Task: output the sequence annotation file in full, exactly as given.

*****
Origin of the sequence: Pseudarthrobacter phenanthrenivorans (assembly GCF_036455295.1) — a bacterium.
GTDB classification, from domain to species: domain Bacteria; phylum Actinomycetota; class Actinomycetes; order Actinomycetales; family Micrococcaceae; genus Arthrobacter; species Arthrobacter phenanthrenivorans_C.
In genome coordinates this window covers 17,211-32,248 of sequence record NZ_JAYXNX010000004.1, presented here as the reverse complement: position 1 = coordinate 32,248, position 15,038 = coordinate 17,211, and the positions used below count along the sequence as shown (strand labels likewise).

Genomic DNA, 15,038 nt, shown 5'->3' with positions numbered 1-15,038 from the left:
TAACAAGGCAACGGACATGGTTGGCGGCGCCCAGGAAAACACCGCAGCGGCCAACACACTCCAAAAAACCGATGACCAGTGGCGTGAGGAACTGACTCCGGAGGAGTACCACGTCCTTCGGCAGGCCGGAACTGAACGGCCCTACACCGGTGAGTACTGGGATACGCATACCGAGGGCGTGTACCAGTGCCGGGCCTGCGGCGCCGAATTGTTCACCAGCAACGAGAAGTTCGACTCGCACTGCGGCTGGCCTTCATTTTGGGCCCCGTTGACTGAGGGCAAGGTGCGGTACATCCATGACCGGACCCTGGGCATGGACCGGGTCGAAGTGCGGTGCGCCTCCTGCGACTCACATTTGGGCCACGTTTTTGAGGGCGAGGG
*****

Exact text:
Origin of the sequence: Pseudarthrobacter phenanthrenivorans (assembly GCF_036455295.1) — a bacterium.
GTDB classification, from domain to species: domain Bacteria; phylum Actinomycetota; class Actinomycetes; order Actinomycetales; family Micrococcaceae; genus Arthrobacter; species Arthrobacter phenanthrenivorans_C.
In genome coordinates this window covers 17,211-32,248 of sequence record NZ_JAYXNX010000004.1, presented here as the reverse complement: position 1 = coordinate 32,248, position 15,038 = coordinate 17,211, and the positions used below count along the sequence as shown (strand labels likewise).

Genomic DNA, 15,038 nt, shown 5'->3' with positions numbered 1-15,038 from the left:
TAACAAGGCAACGGACATGGTTGGCGGCGCCCAGGAAAACACCGCAGCGGCCAACACACTCCAAAAAACCGATGACCAGTGGCGTGAGGAACTGACTCCGGAGGAGTACCACGTCCTTCGGCAGGCCGGAACTGAACGGCCCTACACCGGTGAGTACTGGGATACGCATACCGAGGGCGTGTACCAGTGCCGGGCCTGCGGCGCCGAATTGTTCACCAGCAACGAGAAGTTCGACTCGCACTGCGGCTGGCCTTCATTTTGGGCCCCGTTGACTGAGGGCAAGGTGCGGTACATCCATGACCGGACCCTGGGCATGGACCGGGTCGAAGTGCGGTGCGCCTCCTGCGACTCACATTTGGGCCACGTTTTTGAGGGCGAGGG